Jesus Didn’t Want My Capacity

The last year of pandemic slowness has given plenty of opportunities for contemplation and the plotting of a new course when it comes to ministry. Even so, I was going at a pretty slow pace before the government sanctioned separation. A small church, few demanding people paired with an intentional embrace of the slower things of life left me with a clearer view of what it was Jesus was after when he claimed me for himself.

I used to pride myself on my capacity. I could manage a number of important things with ease and I was sure the Lord would tap into my efficiency and ability to further his cause. Working in an influential governmental position and still leading at our local church all while embracing married life gave me some sense that I could handle whatever was thrown at me. Eventually the vocation shifted to pursuing education and ministry but my view of my own capacity still ruled. Of course it was pride having the run of my heart but so much of what I heard among my tribe of Christianity and from the leaders of the large church where I worked seemed to demand high capacity personalities if success was to be found.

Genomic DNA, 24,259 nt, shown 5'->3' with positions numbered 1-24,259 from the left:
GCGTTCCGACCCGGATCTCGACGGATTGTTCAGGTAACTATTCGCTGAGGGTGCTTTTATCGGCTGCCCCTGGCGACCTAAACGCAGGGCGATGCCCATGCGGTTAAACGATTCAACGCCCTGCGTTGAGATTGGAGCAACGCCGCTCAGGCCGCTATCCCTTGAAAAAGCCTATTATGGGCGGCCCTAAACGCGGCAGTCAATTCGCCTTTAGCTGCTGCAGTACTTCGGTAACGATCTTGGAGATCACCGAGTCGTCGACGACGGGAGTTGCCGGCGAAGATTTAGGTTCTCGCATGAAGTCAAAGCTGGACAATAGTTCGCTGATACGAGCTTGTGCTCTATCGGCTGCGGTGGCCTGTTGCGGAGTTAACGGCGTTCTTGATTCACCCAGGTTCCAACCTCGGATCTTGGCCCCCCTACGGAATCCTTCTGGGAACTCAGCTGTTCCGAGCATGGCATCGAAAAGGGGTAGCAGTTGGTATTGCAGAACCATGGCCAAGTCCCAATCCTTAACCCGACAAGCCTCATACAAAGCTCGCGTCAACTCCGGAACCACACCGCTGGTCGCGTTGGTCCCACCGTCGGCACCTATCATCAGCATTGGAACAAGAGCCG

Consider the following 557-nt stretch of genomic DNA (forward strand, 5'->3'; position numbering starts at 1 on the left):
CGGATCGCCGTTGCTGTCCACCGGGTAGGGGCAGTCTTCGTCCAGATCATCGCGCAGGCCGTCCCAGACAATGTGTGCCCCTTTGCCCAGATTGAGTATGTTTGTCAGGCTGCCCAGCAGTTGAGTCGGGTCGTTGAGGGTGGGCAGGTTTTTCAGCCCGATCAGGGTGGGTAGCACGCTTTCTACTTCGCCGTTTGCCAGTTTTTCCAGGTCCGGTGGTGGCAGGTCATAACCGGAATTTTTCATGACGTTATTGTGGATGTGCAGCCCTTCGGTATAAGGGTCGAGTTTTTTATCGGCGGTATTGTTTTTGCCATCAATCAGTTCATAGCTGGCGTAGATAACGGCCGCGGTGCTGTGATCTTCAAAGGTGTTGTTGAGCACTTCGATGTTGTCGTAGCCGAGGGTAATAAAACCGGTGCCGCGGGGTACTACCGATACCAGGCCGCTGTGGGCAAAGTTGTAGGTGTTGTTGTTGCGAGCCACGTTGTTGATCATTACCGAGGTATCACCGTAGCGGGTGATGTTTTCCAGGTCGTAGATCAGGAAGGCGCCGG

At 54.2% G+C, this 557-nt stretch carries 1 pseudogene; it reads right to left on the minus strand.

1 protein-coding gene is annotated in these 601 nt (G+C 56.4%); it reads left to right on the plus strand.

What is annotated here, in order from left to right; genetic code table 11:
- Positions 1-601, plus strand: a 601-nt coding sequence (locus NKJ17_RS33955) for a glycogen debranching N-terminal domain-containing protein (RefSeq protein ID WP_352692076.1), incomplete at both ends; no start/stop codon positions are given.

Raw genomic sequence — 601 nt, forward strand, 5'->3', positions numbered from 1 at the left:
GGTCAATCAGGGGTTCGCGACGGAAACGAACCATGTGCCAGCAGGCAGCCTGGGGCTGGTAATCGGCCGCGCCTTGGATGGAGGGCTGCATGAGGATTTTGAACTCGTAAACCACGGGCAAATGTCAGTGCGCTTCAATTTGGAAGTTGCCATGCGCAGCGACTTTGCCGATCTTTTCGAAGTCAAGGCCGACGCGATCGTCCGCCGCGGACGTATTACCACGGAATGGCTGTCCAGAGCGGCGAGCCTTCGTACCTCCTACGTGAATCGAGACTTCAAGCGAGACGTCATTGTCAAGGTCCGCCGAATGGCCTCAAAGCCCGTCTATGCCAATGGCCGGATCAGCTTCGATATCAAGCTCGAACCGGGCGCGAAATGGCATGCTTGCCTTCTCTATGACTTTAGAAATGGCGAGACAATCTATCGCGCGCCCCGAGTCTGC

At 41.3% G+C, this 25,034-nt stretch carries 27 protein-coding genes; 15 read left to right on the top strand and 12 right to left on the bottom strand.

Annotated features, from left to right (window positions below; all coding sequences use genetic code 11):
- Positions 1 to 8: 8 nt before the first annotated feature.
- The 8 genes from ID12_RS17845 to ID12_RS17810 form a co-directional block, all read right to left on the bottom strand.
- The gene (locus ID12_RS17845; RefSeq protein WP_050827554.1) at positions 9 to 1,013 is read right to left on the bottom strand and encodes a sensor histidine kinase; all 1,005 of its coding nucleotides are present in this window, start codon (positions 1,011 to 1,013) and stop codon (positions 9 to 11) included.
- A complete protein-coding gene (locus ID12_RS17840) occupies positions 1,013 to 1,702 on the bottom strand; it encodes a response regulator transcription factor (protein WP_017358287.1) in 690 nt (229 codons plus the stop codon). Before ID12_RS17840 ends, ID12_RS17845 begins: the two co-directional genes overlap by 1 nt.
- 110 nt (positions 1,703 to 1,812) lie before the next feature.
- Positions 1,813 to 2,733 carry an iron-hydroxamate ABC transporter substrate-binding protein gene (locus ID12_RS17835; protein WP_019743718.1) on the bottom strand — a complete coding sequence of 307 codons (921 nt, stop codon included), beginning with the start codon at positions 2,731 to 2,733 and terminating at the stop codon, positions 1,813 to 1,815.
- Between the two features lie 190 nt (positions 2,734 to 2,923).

To that end, I think I was successful. A flourishing ministry, leadership opportunities, a brash personality that seemed to plow through what others couldn’t surmount. It was my resilience, my capacity to manage and move fast that made me appealing. Maybe to some but the deeper problem was that I thought it was what Jesus wanted of me.

It wasn’t.

As I transitioned to a different context, one where it wasn’t my capacity that mattered but my steadiness, I began to realize that Jesus wasn’t after my entrepreneurial mentality, or aggressive style of leadership. He was after what he wants from everyone, my heart.

He desired for me to live a life of repentance and dependence, not trusting in my ability to accomplish but on his power to keep me. He wanted more of the territory of my heart, the corners I have kept to myself he wanted to rule in. He wanted me to surrender to his will and way and that would mean my capacity wouldn’t matter. In his gracious care, he brought me to a season of life to be able to see it. To repent and set out to surrender with each day.

Of course he isn’t done with me. And he is not done with you. You just might be surprised that he isn’t interested in the thing you think he is, he wants your heart. Maybe today is the day to give it over to him. I promise it is a life-long endeavor, but we all need a start.

Here is to seeing rightly, to making the start, and giving Jesus your heart.

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